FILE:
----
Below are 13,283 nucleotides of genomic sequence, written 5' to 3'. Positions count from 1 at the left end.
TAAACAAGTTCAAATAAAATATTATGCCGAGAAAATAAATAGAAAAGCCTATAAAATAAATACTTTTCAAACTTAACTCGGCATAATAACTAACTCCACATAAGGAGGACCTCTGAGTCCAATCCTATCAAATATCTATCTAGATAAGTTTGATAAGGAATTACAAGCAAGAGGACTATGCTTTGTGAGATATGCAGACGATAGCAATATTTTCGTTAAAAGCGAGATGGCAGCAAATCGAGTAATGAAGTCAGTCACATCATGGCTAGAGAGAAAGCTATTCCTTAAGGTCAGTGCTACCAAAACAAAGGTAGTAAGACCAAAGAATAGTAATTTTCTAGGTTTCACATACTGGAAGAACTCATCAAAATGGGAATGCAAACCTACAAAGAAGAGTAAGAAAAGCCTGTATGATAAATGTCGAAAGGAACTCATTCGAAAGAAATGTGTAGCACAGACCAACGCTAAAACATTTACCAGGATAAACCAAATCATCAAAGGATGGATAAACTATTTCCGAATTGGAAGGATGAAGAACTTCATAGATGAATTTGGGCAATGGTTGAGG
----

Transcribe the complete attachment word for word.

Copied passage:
Below are 13,283 nucleotides of genomic sequence, written 5' to 3'. Positions count from 1 at the left end.
TAAACAAGTTCAAATAAAATATTATGCCGAGAAAATAAATAGAAAAGCCTATAAAATAAATACTTTTCAAACTTAACTCGGCATAATAACTAACTCCACATAAGGAGGACCTCTGAGTCCAATCCTATCAAATATCTATCTAGATAAGTTTGATAAGGAATTACAAGCAAGAGGACTATGCTTTGTGAGATATGCAGACGATAGCAATATTTTCGTTAAAAGCGAGATGGCAGCAAATCGAGTAATGAAGTCAGTCACATCATGGCTAGAGAGAAAGCTATTCCTTAAGGTCAGTGCTACCAAAACAAAGGTAGTAAGACCAAAGAATAGTAATTTTCTAGGTTTCACATACTGGAAGAACTCATCAAAATGGGAATGCAAACCTACAAAGAAGAGTAAGAAAAGCCTGTATGATAAATGTCGAAAGGAACTCATTCGAAAGAAATGTGTAGCACAGACCAACGCTAAAACATTTACCAGGATAAACCAAATCATCAAAGGATGGATAAACTATTTCCGAATTGGAAGGATGAAGAACTTCATAGATGAATTTGGGCAATGGTTGAGG